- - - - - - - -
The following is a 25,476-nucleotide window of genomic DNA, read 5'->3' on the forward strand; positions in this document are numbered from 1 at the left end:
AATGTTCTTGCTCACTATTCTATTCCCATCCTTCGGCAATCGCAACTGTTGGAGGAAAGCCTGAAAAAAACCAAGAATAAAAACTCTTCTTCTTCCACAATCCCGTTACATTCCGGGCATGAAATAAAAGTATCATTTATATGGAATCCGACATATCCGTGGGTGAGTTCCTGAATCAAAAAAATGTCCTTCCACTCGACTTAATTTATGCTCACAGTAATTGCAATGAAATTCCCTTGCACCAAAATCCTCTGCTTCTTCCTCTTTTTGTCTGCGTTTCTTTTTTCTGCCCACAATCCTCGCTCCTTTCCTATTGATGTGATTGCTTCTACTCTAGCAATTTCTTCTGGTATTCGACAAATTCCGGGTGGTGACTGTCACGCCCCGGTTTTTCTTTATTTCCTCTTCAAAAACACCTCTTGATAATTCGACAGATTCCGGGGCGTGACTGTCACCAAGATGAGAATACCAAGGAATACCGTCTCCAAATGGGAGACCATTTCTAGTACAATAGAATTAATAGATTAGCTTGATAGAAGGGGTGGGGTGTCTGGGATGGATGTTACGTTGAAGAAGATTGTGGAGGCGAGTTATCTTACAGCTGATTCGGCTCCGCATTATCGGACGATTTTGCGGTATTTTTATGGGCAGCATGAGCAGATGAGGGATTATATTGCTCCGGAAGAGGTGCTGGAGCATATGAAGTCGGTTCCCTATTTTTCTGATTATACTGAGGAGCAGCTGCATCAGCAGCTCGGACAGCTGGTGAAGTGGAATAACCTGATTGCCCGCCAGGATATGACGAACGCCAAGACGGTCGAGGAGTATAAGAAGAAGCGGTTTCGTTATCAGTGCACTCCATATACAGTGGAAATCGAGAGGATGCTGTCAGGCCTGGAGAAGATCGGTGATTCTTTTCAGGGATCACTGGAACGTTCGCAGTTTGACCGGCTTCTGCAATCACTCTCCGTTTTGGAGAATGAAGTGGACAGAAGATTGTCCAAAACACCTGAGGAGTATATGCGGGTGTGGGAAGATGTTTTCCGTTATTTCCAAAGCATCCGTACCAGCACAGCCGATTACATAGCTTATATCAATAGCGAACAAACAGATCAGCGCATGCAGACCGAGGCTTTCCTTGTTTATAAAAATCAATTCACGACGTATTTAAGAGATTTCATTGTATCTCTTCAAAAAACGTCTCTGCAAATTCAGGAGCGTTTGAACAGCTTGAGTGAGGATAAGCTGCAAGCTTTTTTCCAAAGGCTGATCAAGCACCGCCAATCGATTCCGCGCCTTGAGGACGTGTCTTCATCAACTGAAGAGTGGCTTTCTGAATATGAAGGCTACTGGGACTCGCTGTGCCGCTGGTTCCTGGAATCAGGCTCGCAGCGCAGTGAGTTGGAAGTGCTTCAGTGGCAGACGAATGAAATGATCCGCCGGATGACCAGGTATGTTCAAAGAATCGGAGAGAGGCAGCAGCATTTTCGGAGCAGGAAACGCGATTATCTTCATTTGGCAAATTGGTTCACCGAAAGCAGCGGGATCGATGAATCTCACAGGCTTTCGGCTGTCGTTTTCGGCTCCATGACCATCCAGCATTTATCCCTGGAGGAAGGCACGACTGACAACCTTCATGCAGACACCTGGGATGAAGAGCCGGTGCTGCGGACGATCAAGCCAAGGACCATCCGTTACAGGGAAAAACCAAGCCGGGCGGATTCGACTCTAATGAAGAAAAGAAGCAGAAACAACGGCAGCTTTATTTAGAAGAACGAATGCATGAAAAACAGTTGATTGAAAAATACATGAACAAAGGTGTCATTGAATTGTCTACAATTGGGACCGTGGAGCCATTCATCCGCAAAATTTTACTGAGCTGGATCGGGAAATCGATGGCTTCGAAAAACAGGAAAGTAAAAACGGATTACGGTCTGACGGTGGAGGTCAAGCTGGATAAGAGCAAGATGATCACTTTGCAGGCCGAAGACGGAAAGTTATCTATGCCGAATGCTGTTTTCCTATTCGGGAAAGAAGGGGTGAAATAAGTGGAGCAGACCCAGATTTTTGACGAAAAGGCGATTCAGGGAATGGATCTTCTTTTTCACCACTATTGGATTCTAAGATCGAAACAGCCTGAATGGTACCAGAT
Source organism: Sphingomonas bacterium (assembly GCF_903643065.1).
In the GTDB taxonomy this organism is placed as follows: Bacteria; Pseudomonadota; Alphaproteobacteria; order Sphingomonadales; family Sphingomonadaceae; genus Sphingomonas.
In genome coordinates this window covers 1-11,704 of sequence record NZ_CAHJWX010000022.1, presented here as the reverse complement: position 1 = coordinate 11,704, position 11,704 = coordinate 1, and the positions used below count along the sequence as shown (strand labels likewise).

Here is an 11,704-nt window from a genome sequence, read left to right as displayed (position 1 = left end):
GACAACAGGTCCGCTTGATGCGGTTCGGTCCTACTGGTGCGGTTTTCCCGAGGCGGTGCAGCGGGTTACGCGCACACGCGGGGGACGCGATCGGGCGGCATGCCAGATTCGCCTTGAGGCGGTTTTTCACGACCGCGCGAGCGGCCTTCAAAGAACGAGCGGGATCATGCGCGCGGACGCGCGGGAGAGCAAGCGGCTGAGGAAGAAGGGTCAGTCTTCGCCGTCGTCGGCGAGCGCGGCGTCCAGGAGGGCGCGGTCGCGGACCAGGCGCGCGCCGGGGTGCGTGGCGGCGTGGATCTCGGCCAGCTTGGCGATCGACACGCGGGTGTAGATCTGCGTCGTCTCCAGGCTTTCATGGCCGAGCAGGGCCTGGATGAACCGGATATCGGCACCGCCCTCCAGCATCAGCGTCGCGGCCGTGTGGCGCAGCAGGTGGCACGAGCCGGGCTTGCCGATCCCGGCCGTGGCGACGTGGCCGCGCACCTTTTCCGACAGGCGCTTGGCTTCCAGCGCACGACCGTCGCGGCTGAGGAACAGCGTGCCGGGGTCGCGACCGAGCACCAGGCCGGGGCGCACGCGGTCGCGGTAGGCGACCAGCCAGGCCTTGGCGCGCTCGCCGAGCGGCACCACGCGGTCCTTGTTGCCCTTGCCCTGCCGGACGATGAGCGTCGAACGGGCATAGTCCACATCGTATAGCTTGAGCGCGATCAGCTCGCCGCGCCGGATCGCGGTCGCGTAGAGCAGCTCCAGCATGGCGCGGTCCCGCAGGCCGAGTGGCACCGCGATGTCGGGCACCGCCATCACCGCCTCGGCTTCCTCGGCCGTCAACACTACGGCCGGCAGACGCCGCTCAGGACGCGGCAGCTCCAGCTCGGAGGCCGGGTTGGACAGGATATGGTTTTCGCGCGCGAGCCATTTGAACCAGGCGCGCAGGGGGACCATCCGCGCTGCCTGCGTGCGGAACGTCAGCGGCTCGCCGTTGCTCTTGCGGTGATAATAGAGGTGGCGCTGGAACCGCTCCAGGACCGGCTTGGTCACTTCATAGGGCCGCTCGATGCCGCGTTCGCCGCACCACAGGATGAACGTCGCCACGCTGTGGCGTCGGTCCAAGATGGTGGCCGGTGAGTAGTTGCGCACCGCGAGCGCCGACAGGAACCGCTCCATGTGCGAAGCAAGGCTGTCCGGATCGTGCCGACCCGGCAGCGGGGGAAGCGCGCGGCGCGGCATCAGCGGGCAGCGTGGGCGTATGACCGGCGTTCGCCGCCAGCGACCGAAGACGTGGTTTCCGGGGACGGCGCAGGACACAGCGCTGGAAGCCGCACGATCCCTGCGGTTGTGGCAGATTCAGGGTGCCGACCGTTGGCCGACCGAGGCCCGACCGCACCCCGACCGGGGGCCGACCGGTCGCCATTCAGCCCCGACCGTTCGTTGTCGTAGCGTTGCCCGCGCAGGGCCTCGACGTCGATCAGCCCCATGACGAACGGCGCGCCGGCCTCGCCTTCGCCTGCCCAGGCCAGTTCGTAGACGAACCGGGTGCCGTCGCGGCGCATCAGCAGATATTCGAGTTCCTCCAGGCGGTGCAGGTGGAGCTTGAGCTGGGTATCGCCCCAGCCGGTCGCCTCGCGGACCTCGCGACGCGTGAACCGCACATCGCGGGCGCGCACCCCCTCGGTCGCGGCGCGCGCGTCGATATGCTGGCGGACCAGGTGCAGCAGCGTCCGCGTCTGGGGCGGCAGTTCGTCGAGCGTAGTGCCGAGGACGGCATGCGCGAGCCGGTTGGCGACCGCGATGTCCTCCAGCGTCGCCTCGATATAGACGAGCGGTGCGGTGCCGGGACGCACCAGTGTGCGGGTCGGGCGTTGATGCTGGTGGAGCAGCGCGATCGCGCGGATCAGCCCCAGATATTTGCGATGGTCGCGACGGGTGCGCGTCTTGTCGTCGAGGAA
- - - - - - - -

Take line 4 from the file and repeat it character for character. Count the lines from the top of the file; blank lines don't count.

In the GTDB taxonomy this organism is placed as follows: Bacteria; Pseudomonadota; Alphaproteobacteria; order Sphingomonadales; family Sphingomonadaceae; genus Sphingomonas.